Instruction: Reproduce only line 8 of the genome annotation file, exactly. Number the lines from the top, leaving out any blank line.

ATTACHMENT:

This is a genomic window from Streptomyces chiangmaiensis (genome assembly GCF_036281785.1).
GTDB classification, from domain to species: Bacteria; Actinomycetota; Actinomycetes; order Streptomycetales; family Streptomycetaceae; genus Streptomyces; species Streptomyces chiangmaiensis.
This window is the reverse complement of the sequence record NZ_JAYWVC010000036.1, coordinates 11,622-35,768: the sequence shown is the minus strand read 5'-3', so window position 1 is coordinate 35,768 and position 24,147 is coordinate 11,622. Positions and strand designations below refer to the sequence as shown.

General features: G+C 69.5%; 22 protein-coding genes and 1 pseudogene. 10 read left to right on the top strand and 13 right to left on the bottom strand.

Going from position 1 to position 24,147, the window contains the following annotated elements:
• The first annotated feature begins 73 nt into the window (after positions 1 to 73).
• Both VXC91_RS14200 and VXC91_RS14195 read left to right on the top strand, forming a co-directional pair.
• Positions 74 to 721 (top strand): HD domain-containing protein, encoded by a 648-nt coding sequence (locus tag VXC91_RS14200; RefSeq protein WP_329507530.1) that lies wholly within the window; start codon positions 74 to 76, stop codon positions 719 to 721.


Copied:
• Positions 74 to 721 (top strand): HD domain-containing protein, encoded by a 648-nt coding sequence (locus tag VXC91_RS14200; RefSeq protein WP_329507530.1) that lies wholly within the window; start codon positions 74 to 76, stop codon positions 719 to 721.